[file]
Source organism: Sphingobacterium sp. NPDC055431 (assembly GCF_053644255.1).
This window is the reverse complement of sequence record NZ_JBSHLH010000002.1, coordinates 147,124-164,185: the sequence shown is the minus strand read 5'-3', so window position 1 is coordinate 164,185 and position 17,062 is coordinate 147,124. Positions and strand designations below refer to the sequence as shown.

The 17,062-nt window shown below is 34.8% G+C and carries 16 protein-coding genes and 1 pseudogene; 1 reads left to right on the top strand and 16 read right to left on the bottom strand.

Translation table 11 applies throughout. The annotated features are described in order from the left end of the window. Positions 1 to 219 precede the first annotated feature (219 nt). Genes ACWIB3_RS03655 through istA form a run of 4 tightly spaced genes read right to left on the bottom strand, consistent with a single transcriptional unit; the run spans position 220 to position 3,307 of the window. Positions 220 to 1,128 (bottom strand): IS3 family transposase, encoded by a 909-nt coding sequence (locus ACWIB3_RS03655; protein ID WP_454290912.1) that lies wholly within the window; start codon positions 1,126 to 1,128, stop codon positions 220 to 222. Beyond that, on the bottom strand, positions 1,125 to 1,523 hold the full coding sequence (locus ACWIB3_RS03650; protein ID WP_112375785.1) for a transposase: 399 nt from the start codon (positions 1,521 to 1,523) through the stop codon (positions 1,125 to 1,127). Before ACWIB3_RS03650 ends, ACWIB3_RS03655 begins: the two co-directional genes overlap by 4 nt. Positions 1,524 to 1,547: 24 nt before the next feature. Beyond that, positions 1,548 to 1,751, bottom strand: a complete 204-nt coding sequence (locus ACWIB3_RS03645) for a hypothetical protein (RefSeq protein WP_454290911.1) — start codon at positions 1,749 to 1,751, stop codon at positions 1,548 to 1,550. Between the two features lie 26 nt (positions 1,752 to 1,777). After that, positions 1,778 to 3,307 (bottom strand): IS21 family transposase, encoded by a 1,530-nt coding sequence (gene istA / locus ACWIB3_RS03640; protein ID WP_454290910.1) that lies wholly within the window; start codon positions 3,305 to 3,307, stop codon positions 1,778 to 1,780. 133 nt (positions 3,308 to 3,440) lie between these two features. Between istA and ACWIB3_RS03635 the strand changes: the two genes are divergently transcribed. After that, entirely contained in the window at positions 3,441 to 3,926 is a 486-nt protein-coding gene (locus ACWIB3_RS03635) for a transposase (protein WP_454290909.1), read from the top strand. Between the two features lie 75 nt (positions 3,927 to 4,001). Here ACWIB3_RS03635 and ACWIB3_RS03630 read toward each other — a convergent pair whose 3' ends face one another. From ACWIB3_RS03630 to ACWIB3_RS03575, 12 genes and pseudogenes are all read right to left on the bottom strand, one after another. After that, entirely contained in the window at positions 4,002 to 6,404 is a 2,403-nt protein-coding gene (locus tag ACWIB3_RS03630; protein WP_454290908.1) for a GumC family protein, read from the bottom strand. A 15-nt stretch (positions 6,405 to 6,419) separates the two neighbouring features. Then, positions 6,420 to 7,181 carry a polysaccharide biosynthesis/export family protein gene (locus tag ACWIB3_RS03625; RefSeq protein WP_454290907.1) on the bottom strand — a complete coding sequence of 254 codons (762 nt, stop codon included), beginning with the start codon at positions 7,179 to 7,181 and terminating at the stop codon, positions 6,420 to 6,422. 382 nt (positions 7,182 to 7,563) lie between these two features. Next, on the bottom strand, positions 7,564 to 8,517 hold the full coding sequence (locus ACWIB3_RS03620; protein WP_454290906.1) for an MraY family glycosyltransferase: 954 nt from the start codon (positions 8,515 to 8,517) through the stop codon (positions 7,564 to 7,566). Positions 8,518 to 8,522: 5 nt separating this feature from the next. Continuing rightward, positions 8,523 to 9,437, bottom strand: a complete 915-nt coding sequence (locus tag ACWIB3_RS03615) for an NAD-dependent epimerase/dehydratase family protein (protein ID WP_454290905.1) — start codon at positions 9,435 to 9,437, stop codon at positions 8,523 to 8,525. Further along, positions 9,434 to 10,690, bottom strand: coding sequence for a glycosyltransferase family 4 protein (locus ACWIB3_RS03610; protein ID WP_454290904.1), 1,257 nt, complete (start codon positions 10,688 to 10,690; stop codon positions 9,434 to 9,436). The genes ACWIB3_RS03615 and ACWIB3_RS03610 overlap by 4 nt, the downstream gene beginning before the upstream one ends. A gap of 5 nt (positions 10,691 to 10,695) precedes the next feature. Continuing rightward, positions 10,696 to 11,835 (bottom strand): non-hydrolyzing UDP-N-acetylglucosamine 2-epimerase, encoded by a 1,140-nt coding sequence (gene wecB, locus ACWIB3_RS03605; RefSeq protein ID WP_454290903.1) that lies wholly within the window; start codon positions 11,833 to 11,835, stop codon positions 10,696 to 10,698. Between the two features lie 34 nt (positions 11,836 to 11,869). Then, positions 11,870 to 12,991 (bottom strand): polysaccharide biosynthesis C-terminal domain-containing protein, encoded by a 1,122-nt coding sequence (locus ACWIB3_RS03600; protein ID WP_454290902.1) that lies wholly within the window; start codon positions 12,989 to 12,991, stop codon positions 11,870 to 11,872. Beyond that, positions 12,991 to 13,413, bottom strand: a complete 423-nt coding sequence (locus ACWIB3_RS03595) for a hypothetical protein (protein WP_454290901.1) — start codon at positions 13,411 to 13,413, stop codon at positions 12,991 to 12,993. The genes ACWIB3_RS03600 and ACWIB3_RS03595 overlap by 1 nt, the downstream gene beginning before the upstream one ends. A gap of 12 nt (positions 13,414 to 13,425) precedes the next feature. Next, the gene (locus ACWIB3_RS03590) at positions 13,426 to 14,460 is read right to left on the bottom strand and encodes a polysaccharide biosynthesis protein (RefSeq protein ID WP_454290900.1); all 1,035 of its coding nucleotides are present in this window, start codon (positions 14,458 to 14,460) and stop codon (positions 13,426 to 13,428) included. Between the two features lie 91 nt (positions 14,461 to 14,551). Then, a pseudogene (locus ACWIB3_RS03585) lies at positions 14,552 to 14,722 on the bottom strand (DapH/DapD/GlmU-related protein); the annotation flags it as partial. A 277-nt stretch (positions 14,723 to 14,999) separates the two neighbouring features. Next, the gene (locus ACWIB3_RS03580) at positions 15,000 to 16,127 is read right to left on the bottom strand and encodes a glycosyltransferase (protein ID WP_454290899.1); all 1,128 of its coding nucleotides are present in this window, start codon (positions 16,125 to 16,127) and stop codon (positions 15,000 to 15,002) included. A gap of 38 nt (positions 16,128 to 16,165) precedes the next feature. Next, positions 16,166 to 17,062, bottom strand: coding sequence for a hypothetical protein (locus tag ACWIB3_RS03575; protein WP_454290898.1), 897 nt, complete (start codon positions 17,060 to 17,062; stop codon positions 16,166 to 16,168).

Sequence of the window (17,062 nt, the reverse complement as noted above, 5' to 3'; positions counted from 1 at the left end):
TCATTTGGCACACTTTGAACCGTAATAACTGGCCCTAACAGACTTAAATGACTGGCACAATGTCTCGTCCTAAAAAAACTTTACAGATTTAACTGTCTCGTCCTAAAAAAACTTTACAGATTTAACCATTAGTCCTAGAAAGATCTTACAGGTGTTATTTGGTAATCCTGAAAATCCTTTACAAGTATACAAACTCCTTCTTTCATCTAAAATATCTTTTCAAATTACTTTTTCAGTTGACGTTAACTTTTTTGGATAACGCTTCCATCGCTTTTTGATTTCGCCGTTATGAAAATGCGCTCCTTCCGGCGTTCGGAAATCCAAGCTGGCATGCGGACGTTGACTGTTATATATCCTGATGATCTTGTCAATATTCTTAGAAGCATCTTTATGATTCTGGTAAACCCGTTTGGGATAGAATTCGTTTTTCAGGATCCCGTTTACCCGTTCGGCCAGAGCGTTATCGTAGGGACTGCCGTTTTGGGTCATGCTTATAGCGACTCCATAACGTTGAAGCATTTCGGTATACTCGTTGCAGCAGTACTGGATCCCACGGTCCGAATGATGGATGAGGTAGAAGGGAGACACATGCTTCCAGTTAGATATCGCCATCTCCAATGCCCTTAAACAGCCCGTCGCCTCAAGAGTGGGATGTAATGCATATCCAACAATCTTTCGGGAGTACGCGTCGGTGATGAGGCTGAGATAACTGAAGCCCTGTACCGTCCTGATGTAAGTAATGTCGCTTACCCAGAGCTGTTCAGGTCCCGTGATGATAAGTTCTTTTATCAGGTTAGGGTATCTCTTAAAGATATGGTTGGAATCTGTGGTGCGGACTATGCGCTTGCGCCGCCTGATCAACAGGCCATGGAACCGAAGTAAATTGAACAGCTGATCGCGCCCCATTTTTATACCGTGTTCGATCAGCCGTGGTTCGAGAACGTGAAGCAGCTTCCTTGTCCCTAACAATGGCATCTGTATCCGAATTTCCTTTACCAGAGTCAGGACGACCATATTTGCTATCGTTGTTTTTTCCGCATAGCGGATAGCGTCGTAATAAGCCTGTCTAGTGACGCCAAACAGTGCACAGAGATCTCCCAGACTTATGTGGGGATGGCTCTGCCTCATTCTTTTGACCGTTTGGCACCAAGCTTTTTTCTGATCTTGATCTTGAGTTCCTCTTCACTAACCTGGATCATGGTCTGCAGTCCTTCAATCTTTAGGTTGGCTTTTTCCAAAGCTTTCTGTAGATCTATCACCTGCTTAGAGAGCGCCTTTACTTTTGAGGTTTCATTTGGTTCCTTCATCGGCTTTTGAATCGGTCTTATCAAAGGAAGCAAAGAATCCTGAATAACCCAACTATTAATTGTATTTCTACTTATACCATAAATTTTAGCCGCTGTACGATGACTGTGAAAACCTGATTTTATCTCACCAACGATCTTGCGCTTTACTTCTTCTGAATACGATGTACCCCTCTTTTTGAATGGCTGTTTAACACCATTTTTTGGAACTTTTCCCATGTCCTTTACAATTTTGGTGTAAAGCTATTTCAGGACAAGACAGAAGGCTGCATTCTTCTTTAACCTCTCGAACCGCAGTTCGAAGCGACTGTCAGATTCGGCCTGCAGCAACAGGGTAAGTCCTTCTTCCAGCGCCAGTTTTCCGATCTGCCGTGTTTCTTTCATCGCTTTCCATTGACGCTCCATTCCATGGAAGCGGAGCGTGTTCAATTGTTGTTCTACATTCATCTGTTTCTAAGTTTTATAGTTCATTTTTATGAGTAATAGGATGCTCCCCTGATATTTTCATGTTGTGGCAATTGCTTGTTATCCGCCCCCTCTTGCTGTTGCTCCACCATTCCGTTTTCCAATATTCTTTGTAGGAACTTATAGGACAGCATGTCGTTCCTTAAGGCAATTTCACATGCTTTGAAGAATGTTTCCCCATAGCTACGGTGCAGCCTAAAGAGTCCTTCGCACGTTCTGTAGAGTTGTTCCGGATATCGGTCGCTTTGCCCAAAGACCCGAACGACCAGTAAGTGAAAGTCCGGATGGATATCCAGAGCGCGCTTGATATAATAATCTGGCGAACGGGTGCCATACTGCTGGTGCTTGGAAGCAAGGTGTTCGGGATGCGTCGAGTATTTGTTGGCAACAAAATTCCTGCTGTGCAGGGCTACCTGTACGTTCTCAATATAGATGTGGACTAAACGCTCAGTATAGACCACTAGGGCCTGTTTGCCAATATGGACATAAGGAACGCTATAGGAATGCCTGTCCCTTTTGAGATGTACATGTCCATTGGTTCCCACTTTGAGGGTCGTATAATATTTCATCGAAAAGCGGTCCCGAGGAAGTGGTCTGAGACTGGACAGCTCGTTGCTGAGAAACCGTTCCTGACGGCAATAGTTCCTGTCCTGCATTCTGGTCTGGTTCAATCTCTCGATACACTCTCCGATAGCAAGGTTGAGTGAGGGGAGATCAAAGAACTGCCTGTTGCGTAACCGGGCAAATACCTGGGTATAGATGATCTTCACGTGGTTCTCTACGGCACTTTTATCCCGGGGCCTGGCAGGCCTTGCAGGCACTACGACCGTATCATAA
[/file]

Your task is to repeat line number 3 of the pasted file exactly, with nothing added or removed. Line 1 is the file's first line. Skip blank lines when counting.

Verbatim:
The 17,062-nt window shown below is 34.8% G+C and carries 16 protein-coding genes and 1 pseudogene; 1 reads left to right on the top strand and 16 read right to left on the bottom strand.